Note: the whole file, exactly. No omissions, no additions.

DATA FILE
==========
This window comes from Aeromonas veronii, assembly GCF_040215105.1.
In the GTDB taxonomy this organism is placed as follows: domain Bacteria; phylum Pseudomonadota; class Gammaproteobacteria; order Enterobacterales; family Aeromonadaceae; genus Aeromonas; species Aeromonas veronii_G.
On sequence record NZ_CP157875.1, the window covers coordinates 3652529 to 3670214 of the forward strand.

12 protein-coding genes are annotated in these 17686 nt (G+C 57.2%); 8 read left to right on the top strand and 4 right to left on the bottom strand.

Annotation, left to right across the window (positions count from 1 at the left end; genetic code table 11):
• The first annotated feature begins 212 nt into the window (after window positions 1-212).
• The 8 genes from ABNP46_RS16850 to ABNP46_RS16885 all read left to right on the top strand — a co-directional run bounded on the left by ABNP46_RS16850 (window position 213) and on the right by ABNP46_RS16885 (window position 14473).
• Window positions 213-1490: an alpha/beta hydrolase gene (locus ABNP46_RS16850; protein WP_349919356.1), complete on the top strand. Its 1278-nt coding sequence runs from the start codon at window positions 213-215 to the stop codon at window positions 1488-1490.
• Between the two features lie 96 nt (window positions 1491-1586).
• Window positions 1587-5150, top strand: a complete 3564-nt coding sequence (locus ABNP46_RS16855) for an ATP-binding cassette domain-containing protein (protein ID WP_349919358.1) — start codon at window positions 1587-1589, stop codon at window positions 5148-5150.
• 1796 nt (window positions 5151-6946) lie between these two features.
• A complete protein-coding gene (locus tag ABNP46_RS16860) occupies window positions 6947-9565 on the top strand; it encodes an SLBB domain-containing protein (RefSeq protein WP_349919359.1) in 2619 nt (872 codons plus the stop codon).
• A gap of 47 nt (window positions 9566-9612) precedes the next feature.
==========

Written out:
This window comes from Aeromonas veronii, assembly GCF_040215105.1.
In the GTDB taxonomy this organism is placed as follows: domain Bacteria; phylum Pseudomonadota; class Gammaproteobacteria; order Enterobacterales; family Aeromonadaceae; genus Aeromonas; species Aeromonas veronii_G.
On sequence record NZ_CP157875.1, the window covers coordinates 3652529 to 3670214 of the forward strand.

12 protein-coding genes are annotated in these 17686 nt (G+C 57.2%); 8 read left to right on the top strand and 4 right to left on the bottom strand.

Annotation, left to right across the window (positions count from 1 at the left end; genetic code table 11):
• The first annotated feature begins 212 nt into the window (after window positions 1-212).
• The 8 genes from ABNP46_RS16850 to ABNP46_RS16885 all read left to right on the top strand — a co-directional run bounded on the left by ABNP46_RS16850 (window position 213) and on the right by ABNP46_RS16885 (window position 14473).
• Window positions 213-1490: an alpha/beta hydrolase gene (locus ABNP46_RS16850; protein WP_349919356.1), complete on the top strand. Its 1278-nt coding sequence runs from the start codon at window positions 213-215 to the stop codon at window positions 1488-1490.
• Between the two features lie 96 nt (window positions 1491-1586).
• Window positions 1587-5150, top strand: a complete 3564-nt coding sequence (locus ABNP46_RS16855) for an ATP-binding cassette domain-containing protein (protein ID WP_349919358.1) — start codon at window positions 1587-1589, stop codon at window positions 5148-5150.
• 1796 nt (window positions 5151-6946) lie between these two features.
• A complete protein-coding gene (locus tag ABNP46_RS16860) occupies window positions 6947-9565 on the top strand; it encodes an SLBB domain-containing protein (RefSeq protein WP_349919359.1) in 2619 nt (872 codons plus the stop codon).
• A gap of 47 nt (window positions 9566-9612) precedes the next feature.